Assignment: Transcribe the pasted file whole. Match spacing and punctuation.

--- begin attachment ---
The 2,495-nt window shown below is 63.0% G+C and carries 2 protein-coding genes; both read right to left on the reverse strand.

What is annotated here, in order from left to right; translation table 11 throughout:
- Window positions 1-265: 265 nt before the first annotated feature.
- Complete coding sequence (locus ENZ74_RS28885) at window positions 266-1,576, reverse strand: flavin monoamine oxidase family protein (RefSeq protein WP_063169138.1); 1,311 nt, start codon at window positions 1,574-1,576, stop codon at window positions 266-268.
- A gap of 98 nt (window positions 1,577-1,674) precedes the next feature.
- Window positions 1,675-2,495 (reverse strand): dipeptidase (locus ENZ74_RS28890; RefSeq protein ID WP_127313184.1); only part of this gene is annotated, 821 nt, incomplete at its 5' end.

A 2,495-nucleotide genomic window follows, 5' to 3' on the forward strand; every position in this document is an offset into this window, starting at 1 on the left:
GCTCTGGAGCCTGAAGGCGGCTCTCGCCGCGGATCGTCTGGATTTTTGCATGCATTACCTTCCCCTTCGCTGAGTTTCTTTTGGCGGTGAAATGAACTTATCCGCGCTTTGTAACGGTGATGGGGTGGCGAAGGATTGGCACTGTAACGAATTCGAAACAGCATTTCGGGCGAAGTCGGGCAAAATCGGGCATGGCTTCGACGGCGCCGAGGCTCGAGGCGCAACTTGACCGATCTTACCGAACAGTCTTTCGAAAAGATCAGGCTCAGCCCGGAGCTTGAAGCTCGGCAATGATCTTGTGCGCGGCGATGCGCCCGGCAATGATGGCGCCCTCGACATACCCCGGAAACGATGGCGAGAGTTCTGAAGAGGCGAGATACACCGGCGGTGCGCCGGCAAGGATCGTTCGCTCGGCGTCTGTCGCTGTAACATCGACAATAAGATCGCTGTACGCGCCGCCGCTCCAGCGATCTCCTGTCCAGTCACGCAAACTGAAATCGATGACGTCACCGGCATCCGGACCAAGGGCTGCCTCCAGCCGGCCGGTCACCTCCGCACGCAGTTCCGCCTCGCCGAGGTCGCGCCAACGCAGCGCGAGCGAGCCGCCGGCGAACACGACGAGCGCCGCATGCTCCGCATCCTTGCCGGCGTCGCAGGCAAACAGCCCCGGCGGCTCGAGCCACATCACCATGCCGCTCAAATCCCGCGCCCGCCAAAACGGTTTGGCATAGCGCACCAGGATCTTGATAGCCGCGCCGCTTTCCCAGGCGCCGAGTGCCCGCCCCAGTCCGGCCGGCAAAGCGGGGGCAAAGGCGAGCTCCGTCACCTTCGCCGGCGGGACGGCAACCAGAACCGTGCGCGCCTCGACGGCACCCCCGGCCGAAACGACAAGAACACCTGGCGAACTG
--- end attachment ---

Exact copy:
The 2,495-nt window shown below is 63.0% G+C and carries 2 protein-coding genes; both read right to left on the reverse strand.

What is annotated here, in order from left to right; translation table 11 throughout:
- Window positions 1-265: 265 nt before the first annotated feature.
- Complete coding sequence (locus ENZ74_RS28885) at window positions 266-1,576, reverse strand: flavin monoamine oxidase family protein (RefSeq protein WP_063169138.1); 1,311 nt, start codon at window positions 1,574-1,576, stop codon at window positions 266-268.
- A gap of 98 nt (window positions 1,577-1,674) precedes the next feature.
- Window positions 1,675-2,495 (reverse strand): dipeptidase (locus ENZ74_RS28890; RefSeq protein ID WP_127313184.1); only part of this gene is annotated, 821 nt, incomplete at its 5' end.

A 2,495-nucleotide genomic window follows, 5' to 3' on the forward strand; every position in this document is an offset into this window, starting at 1 on the left:
GCTCTGGAGCCTGAAGGCGGCTCTCGCCGCGGATCGTCTGGATTTTTGCATGCATTACCTTCCCCTTCGCTGAGTTTCTTTTGGCGGTGAAATGAACTTATCCGCGCTTTGTAACGGTGATGGGGTGGCGAAGGATTGGCACTGTAACGAATTCGAAACAGCATTTCGGGCGAAGTCGGGCAAAATCGGGCATGGCTTCGACGGCGCCGAGGCTCGAGGCGCAACTTGACCGATCTTACCGAACAGTCTTTCGAAAAGATCAGGCTCAGCCCGGAGCTTGAAGCTCGGCAATGATCTTGTGCGCGGCGATGCGCCCGGCAATGATGGCGCCCTCGACATACCCCGGAAACGATGGCGAGAGTTCTGAAGAGGCGAGATACACCGGCGGTGCGCCGGCAAGGATCGTTCGCTCGGCGTCTGTCGCTGTAACATCGACAATAAGATCGCTGTACGCGCCGCCGCTCCAGCGATCTCCTGTCCAGTCACGCAAACTGAAATCGATGACGTCACCGGCATCCGGACCAAGGGCTGCCTCCAGCCGGCCGGTCACCTCCGCACGCAGTTCCGCCTCGCCGAGGTCGCGCCAACGCAGCGCGAGCGAGCCGCCGGCGAACACGACGAGCGCCGCATGCTCCGCATCCTTGCCGGCGTCGCAGGCAAACAGCCCCGGCGGCTCGAGCCACATCACCATGCCGCTCAAATCCCGCGCCCGCCAAAACGGTTTGGCATAGCGCACCAGGATCTTGATAGCCGCGCCGCTTTCCCAGGCGCCGAGTGCCCGCCCCAGTCCGGCCGGCAAAGCGGGGGCAAAGGCGAGCTCCGTCACCTTCGCCGGCGGGACGGCAACCAGAACCGTGCGCGCCTCGACGGCACCCCCGGCCGAAACGACAAGAACACCTGGCGAACTG